Theodore Tiffereau’s failure to successfully repeat his experiment is, for him, so unacceptable that he starts to ask himself if it isn’t France’s climate which is compromising the transmutation.  He tells himself:

“Perhaps I need to again find the Mexican atmosphere, that state of electricity in the air, that hot sun.  For a body to be able to develop, it is indispensable that it be in a propitious milieu.  Is it because of the temperature of the tropical countries that gold mines are so numerous and so rich there, while they are, in our climates, so rare and so poor?”

Then, he comes to settle in Paris, 130 rue du Theatre, in the Grenelle quarter, and starts to look for financial aid to return to Mexico.  But the people to whom he addresses himself laugh at him, saying:

“If you are making gold, you don’t need us to lend you money!”

An economist warns him:

“I do not know, Sir, whether your discovery is serious.  But if it is, forget it straight away.  For, if you make gold, you will have to deliver your secret, and in less than ten years, the Bank of France’s gold will be worth nothing, and the country will be ruined!”

This does not discourage Tiffereau who writes to the Monnaie, to members of the Academy, to Ministers, to scholars.  They tell him that he is crazy, they laugh, they throw him out.  Years pass by, he becomes a photographer, earns a little money, and uses it to publish – at his own expense – a brochure which attracts the attention of the press.  Journalists come to interview him;  a few chroniclers consecrate an article to him.  Will someone at last help him?  Will he be able to return to Mexico?

In 1889, he suddenly has great hope.  The direction of the Universal Exhibition authorises him to exhibit behind glass, not far from Gustave Eiffel’s tower, the ten grammes of gold that he has made.  Every day, he is there, near his cherished pieces, ready to answer questions.  But the public passes by, indifferent.  When the exhibition closes its doors, he returns home, bitter, desperate.

And no-one will ever again hear of Theodore Tiffereau who had perhaps found, by accident, the secret of the Middle Ages alchemists…


The historian, G. Lenotre, who met Tiffereau.

This story is known because of the historian, G. Lenotre, who is a famous specialist of anecdotal History.  One day, around 1892, Lenotre accidentally met Tiffereau, who was then seventy-five, and became interested in him.  He listened to his story, and went to his little apartment in the Rue du Theatre, where he saw, under a glass globe, the ten grammes of gold made in Mexico…  Lenotre also climbed up to the laboratory that Tiffereau had installed in an empty maid’s room where, until the end of his life, he repeated – in vain – his experiment…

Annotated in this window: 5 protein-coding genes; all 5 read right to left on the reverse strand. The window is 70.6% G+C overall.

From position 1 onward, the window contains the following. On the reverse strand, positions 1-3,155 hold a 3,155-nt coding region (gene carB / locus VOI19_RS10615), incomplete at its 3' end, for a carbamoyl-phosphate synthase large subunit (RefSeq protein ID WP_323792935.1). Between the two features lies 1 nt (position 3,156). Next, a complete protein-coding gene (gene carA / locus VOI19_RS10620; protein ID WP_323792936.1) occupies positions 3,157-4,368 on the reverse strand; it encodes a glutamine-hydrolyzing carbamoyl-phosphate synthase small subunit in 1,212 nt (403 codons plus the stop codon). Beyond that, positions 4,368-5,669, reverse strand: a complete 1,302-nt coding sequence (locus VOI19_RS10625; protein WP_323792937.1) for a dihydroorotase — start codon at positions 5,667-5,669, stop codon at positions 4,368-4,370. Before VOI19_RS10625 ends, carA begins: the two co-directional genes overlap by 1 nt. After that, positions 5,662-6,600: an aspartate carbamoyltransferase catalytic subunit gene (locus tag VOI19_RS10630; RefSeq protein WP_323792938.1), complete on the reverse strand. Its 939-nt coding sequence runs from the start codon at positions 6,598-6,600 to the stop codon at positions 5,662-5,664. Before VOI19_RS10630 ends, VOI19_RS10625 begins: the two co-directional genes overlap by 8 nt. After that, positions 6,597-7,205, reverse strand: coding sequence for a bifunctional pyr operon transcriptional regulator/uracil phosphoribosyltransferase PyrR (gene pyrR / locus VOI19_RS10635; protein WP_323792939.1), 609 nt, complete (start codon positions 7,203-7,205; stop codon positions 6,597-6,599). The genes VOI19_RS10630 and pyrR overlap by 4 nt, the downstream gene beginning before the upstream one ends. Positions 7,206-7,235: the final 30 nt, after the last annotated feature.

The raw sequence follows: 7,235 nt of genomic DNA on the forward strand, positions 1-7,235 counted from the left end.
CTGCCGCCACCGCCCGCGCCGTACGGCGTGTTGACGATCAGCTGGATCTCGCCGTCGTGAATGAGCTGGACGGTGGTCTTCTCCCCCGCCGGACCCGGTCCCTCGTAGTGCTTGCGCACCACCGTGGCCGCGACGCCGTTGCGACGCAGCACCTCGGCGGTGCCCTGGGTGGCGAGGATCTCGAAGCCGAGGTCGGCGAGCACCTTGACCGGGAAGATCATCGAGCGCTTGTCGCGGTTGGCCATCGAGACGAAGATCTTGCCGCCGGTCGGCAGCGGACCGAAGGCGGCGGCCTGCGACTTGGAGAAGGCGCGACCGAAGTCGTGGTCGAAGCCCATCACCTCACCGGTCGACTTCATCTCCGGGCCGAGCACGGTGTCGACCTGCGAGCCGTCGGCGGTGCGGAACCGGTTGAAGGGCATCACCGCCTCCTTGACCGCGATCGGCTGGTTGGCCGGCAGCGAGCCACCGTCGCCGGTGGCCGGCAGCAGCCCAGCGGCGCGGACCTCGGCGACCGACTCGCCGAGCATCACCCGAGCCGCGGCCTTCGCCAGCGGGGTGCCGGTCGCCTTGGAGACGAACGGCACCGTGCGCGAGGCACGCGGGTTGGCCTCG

All chemists will tell you that it is impossible to transform copper and silver into gold, using sulphuric acid.


According to Lenotre, Tiffereau was absolutely not a charlatan.  He was a humble, timid, effaced man, dazzled by his discovery, but did not at all resemble a swindler…


The hypothesis that he may have been the victim of some sort of mystification in Mexico has been mentioned.  A few people say that someone had perhaps substituted gold shavings for the copper ones used in his experiment.  But a question immediately comes to mind:  given that he had spoken to no-one about the experiment that he wanted to attempt, why would anyone have played this joke on him?


There is another hypothesis, highly improbable, but not impossible, that the laboratory in Mexico, where he obtained the copper shavings, made a mistake and sold him – in error – gold shavings instead…

However, we must remember one detail:  during his first experiment, he placed in his bottle ten grammes of a mixture of silver and copper shavings…  And he obtained ten grammes of gold…  If we admit that he had not used copper shavings – either through an error, or through a mystification – but gold shavings, he must at least have transformed the silver shavings…


This story remains an enigma.  But if Theodore Tiffereau really did make gold, you have been given, in the first part of this story, the secret – at least partially – of the Great Work of the alchemists…